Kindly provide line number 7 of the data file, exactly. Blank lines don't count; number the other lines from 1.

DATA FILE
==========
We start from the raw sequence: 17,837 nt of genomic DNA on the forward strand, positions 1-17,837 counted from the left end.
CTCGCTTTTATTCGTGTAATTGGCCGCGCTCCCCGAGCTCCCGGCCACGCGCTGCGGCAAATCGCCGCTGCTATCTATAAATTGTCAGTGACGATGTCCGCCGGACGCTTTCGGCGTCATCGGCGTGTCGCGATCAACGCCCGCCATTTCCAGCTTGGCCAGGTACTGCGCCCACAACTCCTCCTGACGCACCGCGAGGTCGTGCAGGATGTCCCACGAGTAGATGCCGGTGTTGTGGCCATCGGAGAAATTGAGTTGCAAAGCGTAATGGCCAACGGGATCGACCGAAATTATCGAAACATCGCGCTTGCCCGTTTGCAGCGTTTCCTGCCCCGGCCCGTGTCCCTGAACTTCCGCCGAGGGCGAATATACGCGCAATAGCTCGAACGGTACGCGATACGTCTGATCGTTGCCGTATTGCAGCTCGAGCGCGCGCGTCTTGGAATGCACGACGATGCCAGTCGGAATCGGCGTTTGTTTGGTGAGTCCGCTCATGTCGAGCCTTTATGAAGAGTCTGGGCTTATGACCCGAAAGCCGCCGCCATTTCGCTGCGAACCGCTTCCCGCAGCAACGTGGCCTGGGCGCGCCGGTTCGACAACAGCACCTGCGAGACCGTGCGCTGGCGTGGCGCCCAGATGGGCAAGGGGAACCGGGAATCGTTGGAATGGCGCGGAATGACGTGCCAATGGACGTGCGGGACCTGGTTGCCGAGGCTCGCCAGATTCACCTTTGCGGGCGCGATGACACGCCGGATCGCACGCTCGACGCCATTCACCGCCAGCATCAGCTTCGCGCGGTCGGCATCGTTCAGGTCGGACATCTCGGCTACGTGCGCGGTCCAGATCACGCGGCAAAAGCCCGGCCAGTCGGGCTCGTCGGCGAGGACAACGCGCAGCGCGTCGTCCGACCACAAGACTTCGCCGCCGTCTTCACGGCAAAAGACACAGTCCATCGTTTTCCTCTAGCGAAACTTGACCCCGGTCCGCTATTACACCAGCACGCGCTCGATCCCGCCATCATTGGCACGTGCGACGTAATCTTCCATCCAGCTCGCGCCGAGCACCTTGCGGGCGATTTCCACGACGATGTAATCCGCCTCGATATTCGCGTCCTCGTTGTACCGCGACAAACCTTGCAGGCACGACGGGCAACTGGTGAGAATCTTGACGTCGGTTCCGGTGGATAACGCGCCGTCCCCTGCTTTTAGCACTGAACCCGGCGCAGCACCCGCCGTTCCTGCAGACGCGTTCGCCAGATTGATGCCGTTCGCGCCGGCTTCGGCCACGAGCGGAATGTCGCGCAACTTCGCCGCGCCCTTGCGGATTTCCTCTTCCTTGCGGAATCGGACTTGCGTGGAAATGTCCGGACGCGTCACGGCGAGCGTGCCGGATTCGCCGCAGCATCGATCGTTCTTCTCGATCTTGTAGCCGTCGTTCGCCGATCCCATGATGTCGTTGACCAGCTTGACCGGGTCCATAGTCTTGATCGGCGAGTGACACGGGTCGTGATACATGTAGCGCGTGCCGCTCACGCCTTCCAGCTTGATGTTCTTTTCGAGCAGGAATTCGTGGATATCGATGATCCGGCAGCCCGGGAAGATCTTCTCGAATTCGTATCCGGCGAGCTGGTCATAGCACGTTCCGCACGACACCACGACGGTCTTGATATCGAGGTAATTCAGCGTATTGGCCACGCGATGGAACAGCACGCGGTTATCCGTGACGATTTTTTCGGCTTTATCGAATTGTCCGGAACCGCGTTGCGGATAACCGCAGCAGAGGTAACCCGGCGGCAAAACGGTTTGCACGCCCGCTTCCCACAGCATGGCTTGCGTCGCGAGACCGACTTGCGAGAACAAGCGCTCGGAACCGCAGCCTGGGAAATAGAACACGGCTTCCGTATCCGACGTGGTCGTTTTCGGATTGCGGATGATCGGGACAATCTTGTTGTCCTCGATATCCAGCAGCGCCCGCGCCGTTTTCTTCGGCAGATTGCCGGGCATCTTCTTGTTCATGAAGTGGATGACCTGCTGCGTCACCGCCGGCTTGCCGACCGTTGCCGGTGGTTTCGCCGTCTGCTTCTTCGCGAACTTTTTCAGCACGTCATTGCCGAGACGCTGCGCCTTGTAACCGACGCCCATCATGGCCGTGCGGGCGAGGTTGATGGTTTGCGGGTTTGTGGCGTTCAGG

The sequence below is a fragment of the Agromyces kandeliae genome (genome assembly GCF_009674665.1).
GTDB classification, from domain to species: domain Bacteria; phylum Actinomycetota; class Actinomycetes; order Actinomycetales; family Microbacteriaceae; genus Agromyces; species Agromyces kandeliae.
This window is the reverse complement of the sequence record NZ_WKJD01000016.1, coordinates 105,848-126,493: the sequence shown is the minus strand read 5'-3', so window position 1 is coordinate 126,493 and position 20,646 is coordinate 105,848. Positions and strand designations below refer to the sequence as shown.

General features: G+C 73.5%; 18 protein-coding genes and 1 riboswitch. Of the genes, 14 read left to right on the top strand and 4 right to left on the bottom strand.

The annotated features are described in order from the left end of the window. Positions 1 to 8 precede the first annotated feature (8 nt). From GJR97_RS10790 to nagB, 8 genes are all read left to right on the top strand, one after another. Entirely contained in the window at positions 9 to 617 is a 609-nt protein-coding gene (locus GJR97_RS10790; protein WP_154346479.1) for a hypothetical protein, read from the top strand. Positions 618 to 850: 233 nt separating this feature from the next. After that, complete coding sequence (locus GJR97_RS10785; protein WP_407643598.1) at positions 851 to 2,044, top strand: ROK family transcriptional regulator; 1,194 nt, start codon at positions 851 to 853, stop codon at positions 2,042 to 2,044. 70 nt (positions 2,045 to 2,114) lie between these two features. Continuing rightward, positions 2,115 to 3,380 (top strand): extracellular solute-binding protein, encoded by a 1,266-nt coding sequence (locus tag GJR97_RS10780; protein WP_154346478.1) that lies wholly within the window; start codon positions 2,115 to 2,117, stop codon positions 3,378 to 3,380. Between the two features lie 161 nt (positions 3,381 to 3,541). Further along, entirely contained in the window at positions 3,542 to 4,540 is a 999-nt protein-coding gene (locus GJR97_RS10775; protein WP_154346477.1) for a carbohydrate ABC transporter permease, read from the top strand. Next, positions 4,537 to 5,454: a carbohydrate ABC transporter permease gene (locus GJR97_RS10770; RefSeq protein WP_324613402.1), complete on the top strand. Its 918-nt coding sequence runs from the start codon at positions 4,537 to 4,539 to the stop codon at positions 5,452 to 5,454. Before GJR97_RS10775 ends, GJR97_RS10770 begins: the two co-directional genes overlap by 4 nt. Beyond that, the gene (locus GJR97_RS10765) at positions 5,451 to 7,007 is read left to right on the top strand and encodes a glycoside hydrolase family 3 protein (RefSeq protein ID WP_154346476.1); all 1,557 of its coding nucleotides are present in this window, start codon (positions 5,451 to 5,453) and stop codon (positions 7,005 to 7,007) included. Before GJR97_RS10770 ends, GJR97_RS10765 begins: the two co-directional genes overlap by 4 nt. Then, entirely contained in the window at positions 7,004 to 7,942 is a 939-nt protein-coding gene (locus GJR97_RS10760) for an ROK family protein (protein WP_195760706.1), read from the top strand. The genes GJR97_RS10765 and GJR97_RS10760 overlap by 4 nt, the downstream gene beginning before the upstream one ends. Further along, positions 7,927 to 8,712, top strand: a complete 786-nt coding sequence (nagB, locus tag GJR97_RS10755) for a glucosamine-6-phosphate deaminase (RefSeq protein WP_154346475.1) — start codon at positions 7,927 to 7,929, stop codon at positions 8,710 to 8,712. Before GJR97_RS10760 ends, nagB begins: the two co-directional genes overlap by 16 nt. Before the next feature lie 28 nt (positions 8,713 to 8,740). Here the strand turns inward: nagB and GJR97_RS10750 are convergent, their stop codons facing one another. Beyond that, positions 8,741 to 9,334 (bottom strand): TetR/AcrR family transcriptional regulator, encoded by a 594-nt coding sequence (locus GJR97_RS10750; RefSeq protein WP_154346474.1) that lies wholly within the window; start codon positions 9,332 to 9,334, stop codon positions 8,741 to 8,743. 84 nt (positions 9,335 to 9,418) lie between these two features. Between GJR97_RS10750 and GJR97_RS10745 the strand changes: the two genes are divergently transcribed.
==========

The annotated features are described in order from the left end of the window. Positions 1 to 8 precede the first annotated feature (8 nt). From GJR97_RS10790 to nagB, 8 genes are all read left to right on the top strand, one after another. Entirely contained in the window at positions 9 to 617 is a 609-nt protein-coding gene (locus GJR97_RS10790; protein WP_154346479.1) for a hypothetical protein, read from the top strand. Positions 618 to 850: 233 nt separating this feature from the next. After that, complete coding sequence (locus GJR97_RS10785; protein WP_407643598.1) at positions 851 to 2,044, top strand: ROK family transcriptional regulator; 1,194 nt, start codon at positions 851 to 853, stop codon at positions 2,042 to 2,044. 70 nt (positions 2,045 to 2,114) lie between these two features. Continuing rightward, positions 2,115 to 3,380 (top strand): extracellular solute-binding protein, encoded by a 1,266-nt coding sequence (locus tag GJR97_RS10780; protein WP_154346478.1) that lies wholly within the window; start codon positions 2,115 to 2,117, stop codon positions 3,378 to 3,380. Between the two features lie 161 nt (positions 3,381 to 3,541). Further along, entirely contained in the window at positions 3,542 to 4,540 is a 999-nt protein-coding gene (locus GJR97_RS10775; protein WP_154346477.1) for a carbohydrate ABC transporter permease, read from the top strand. Next, positions 4,537 to 5,454: a carbohydrate ABC transporter permease gene (locus GJR97_RS10770; RefSeq protein WP_324613402.1), complete on the top strand. Its 918-nt coding sequence runs from the start codon at positions 4,537 to 4,539 to the stop codon at positions 5,452 to 5,454. Before GJR97_RS10775 ends, GJR97_RS10770 begins: the two co-directional genes overlap by 4 nt. Beyond that, the gene (locus GJR97_RS10765) at positions 5,451 to 7,007 is read left to right on the top strand and encodes a glycoside hydrolase family 3 protein (RefSeq protein ID WP_154346476.1); all 1,557 of its coding nucleotides are present in this window, start codon (positions 5,451 to 5,453) and stop codon (positions 7,005 to 7,007) included. Before GJR97_RS10770 ends, GJR97_RS10765 begins: the two co-directional genes overlap by 4 nt. Then, entirely contained in the window at positions 7,004 to 7,942 is a 939-nt protein-coding gene (locus GJR97_RS10760) for an ROK family protein (protein WP_195760706.1), read from the top strand. The genes GJR97_RS10765 and GJR97_RS10760 overlap by 4 nt, the downstream gene beginning before the upstream one ends. Further along, positions 7,927 to 8,712, top strand: a complete 786-nt coding sequence (nagB, locus tag GJR97_RS10755) for a glucosamine-6-phosphate deaminase (RefSeq protein WP_154346475.1) — start codon at positions 7,927 to 7,929, stop codon at positions 8,710 to 8,712. Before GJR97_RS10760 ends, nagB begins: the two co-directional genes overlap by 16 nt. Before the next feature lie 28 nt (positions 8,713 to 8,740). Here the strand turns inward: nagB and GJR97_RS10750 are convergent, their stop codons facing one another. Beyond that, positions 8,741 to 9,334 (bottom strand): TetR/AcrR family transcriptional regulator, encoded by a 594-nt coding sequence (locus GJR97_RS10750; RefSeq protein WP_154346474.1) that lies wholly within the window; start codon positions 9,332 to 9,334, stop codon positions 8,741 to 8,743. 84 nt (positions 9,335 to 9,418) lie between these two features. Between GJR97_RS10750 and GJR97_RS10745 the strand changes: the two genes are divergently transcribed.